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Biodiversity Net Gain Resources
Biodiversity Net Gain (BNG) is an approach to development and/or land management that aims to bring measurable improvements to the natural environment, leaving an area with increased or enhanced biodiversity when compared to the current status.
Mandatory biodiversity net gain is set out in the Environment Act (2021) and is expected to become law in 2023.
The Act sets out the following key components to mandatory BNG:
- Minimum 10% BNG is required - calculated using the current Biodiversity Metric and approval of net gain plan
- Habitat improvements should be secured for at least 30 years via obligations/ conservation covenant
- Improvements or enhancements to habitat can be delivered on-site, off-site or via statutory biodiversity credits
- There will be a national register for net gain delivery sites
- BNG will also apply to Nationally Significant Infrastructure Projects (NSIPs)
- BNG does not apply to marine development
- BNG does not change existing legal environmental and wildlife protections
It should be noted that biodiversity net gain still relies on the application of the mitigation hierarchy to avoid, mitigate or compensate for biodiversity losses. It is additional to these approaches, not instead of them.
You will find multiple references to BNG in our library of resources below.
National Planning Policy Framework - courtesy of GOV.UK
Government's planning policies for England and how these are expected to be applied.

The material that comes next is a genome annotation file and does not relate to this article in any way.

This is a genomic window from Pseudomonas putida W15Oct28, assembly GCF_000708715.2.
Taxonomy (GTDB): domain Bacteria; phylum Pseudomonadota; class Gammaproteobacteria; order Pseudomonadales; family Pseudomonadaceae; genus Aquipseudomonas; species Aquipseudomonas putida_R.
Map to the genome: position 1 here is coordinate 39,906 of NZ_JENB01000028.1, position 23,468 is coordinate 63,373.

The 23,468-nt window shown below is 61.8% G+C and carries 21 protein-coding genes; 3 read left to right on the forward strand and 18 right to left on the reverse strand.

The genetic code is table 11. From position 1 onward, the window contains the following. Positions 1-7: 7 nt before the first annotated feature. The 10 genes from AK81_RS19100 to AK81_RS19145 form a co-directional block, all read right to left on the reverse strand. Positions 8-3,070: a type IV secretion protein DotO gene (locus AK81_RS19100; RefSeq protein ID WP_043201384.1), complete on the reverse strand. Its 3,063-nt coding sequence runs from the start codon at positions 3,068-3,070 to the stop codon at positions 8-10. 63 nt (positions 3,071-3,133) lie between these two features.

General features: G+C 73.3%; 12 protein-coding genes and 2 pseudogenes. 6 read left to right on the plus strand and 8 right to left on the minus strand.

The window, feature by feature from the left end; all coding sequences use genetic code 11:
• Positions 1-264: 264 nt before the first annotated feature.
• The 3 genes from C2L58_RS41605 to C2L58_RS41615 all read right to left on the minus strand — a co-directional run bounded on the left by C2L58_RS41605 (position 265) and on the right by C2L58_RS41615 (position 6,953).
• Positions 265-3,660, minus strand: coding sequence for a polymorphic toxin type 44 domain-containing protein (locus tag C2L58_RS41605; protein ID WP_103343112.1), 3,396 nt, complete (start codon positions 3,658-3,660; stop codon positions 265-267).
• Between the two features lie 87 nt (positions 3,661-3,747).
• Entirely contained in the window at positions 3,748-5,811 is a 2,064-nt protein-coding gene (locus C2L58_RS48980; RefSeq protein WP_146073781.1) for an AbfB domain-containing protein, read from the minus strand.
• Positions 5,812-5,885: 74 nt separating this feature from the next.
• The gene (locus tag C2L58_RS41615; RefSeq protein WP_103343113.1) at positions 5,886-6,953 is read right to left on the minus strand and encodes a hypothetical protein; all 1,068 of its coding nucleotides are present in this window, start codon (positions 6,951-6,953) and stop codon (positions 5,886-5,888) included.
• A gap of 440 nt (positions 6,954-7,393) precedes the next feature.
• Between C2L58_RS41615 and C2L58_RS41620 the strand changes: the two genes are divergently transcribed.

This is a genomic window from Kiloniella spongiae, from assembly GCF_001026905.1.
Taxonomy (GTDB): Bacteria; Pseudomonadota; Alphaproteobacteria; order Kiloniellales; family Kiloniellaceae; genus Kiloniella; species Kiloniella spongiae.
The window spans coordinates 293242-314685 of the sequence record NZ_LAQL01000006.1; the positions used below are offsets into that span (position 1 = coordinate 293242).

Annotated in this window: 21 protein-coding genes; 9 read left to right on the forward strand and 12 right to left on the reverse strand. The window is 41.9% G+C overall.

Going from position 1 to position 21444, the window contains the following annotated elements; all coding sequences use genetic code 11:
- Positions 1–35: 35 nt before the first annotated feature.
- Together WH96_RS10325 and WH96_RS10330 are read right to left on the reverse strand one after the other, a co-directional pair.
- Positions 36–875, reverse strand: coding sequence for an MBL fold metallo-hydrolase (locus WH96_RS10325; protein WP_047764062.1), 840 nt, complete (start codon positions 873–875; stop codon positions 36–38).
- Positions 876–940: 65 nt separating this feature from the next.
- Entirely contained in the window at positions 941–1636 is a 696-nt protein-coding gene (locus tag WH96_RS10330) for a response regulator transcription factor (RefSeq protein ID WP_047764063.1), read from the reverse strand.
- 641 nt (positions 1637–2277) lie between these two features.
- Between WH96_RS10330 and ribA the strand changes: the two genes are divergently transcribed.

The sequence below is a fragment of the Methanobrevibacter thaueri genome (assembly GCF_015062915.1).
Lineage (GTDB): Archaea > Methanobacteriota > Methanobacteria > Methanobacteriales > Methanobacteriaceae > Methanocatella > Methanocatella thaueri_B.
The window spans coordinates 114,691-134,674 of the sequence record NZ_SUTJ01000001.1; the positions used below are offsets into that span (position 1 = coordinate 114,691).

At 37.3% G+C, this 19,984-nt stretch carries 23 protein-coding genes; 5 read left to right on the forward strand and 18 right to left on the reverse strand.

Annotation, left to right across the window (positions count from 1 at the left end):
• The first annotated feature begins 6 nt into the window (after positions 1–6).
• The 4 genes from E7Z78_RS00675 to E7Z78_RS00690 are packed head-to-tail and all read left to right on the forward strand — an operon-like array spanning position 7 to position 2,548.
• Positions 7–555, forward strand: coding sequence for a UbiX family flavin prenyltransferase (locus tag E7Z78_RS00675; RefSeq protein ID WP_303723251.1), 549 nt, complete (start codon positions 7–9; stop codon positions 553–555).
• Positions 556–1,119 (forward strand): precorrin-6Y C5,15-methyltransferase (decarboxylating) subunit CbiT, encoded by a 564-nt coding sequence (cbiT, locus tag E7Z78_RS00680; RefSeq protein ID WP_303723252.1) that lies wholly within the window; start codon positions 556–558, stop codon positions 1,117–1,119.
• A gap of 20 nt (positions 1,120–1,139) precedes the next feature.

Natural Environment Planning Guidance - courtesy of GOV.UK
Explains key issues in implementing policy to protect and enhance the natural environment, including local requirements.
Updated planning guidance re. England’s protected species, ancient woodland & veteran trees - courtesy of GOV.UK
Updated advice to help Local Planning Authorities take planning decisions which protect and enhance England’s rare and threatened species, irreplaceable ancient woodland, and ancient and veteran trees.
Design Principles - courtesy of National Infrastructure Commission
Design principles for national infrastructure based on advice received from the independent National Infrastructure Design Group.
National Policy Statements - courtesy of National Infrastructure Commission
Government’s objectives for the development of nationally significant infrastructure, taking account of Government policy relating to the mitigation of, and adaptation to, climate change.
National Design Guide - courtesy of Ministry of Housing, Communities & Local Government
Government guidance on how well-designed places that are beautiful, healthy, greener, enduring and successful can be achieved in practice.
Environment Act (2021) - courtesy of GOV.UK
Legislation to improve air and water quality, tackle waste, increase recycling, halt the decline of species, and improve the natural environment.
CPA Survey Report: Biodiversity Net Gain - problems & solutions
Our 2021 survey found that an astonishing 52% of respondents believe that Government’s Biodiversity Net Gain proposals are very worrying or should be junked. Chief concerns are:
- the destruction of habitat now, with only the hope of new habitat later;